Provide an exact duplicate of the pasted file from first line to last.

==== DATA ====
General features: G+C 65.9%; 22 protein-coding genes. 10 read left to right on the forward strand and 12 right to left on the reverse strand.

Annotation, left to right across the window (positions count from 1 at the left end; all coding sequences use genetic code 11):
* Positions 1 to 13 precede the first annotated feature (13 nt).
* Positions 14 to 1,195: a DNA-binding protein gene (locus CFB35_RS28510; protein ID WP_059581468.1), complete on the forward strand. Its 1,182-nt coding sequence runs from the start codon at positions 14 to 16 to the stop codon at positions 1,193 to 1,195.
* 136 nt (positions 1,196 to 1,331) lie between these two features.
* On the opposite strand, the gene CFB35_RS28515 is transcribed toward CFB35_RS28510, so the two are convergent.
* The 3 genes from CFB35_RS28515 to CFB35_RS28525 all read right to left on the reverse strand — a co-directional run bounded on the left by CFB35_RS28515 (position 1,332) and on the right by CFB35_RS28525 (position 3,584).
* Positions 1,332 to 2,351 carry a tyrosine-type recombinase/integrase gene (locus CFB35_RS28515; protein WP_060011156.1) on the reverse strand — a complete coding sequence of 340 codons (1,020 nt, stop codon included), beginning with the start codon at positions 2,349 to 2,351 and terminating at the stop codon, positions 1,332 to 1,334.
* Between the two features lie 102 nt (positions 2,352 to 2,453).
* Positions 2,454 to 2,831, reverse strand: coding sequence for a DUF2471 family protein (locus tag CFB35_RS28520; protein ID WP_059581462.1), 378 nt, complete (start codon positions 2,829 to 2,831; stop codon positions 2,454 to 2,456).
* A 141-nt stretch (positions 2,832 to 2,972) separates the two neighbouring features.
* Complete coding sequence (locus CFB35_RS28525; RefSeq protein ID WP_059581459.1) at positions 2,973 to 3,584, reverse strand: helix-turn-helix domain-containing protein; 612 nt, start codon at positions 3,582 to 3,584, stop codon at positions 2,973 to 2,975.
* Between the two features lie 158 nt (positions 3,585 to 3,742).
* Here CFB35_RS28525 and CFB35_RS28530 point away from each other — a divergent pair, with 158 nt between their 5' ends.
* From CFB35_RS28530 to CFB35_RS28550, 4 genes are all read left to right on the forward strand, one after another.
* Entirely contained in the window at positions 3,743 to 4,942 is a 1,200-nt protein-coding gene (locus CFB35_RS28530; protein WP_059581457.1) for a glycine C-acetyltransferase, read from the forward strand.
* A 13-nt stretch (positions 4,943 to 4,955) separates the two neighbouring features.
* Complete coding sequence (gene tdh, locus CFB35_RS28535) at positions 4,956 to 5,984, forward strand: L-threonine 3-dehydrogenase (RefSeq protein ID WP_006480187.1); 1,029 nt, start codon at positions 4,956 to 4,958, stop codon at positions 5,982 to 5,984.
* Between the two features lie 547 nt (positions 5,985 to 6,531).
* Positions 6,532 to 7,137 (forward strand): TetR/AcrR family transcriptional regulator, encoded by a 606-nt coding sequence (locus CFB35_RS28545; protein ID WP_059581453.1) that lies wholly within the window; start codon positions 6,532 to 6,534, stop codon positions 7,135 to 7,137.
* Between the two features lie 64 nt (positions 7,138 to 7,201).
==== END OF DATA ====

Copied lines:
General features: G+C 65.9%; 22 protein-coding genes. 10 read left to right on the forward strand and 12 right to left on the reverse strand.

Annotation, left to right across the window (positions count from 1 at the left end; all coding sequences use genetic code 11):
* Positions 1 to 13 precede the first annotated feature (13 nt).
* Positions 14 to 1,195: a DNA-binding protein gene (locus CFB35_RS28510; protein ID WP_059581468.1), complete on the forward strand. Its 1,182-nt coding sequence runs from the start codon at positions 14 to 16 to the stop codon at positions 1,193 to 1,195.
* 136 nt (positions 1,196 to 1,331) lie between these two features.
* On the opposite strand, the gene CFB35_RS28515 is transcribed toward CFB35_RS28510, so the two are convergent.
* The 3 genes from CFB35_RS28515 to CFB35_RS28525 all read right to left on the reverse strand — a co-directional run bounded on the left by CFB35_RS28515 (position 1,332) and on the right by CFB35_RS28525 (position 3,584).
* Positions 1,332 to 2,351 carry a tyrosine-type recombinase/integrase gene (locus CFB35_RS28515; protein WP_060011156.1) on the reverse strand — a complete coding sequence of 340 codons (1,020 nt, stop codon included), beginning with the start codon at positions 2,349 to 2,351 and terminating at the stop codon, positions 1,332 to 1,334.
* Between the two features lie 102 nt (positions 2,352 to 2,453).
* Positions 2,454 to 2,831, reverse strand: coding sequence for a DUF2471 family protein (locus tag CFB35_RS28520; protein ID WP_059581462.1), 378 nt, complete (start codon positions 2,829 to 2,831; stop codon positions 2,454 to 2,456).
* A 141-nt stretch (positions 2,832 to 2,972) separates the two neighbouring features.
* Complete coding sequence (locus CFB35_RS28525; RefSeq protein ID WP_059581459.1) at positions 2,973 to 3,584, reverse strand: helix-turn-helix domain-containing protein; 612 nt, start codon at positions 3,582 to 3,584, stop codon at positions 2,973 to 2,975.
* Between the two features lie 158 nt (positions 3,585 to 3,742).
* Here CFB35_RS28525 and CFB35_RS28530 point away from each other — a divergent pair, with 158 nt between their 5' ends.
* From CFB35_RS28530 to CFB35_RS28550, 4 genes are all read left to right on the forward strand, one after another.
* Entirely contained in the window at positions 3,743 to 4,942 is a 1,200-nt protein-coding gene (locus CFB35_RS28530; protein WP_059581457.1) for a glycine C-acetyltransferase, read from the forward strand.
* A 13-nt stretch (positions 4,943 to 4,955) separates the two neighbouring features.
* Complete coding sequence (gene tdh, locus CFB35_RS28535) at positions 4,956 to 5,984, forward strand: L-threonine 3-dehydrogenase (RefSeq protein ID WP_006480187.1); 1,029 nt, start codon at positions 4,956 to 4,958, stop codon at positions 5,982 to 5,984.
* Between the two features lie 547 nt (positions 5,985 to 6,531).
* Positions 6,532 to 7,137 (forward strand): TetR/AcrR family transcriptional regulator, encoded by a 606-nt coding sequence (locus CFB35_RS28545; protein ID WP_059581453.1) that lies wholly within the window; start codon positions 6,532 to 6,534, stop codon positions 7,135 to 7,137.
* Between the two features lie 64 nt (positions 7,138 to 7,201).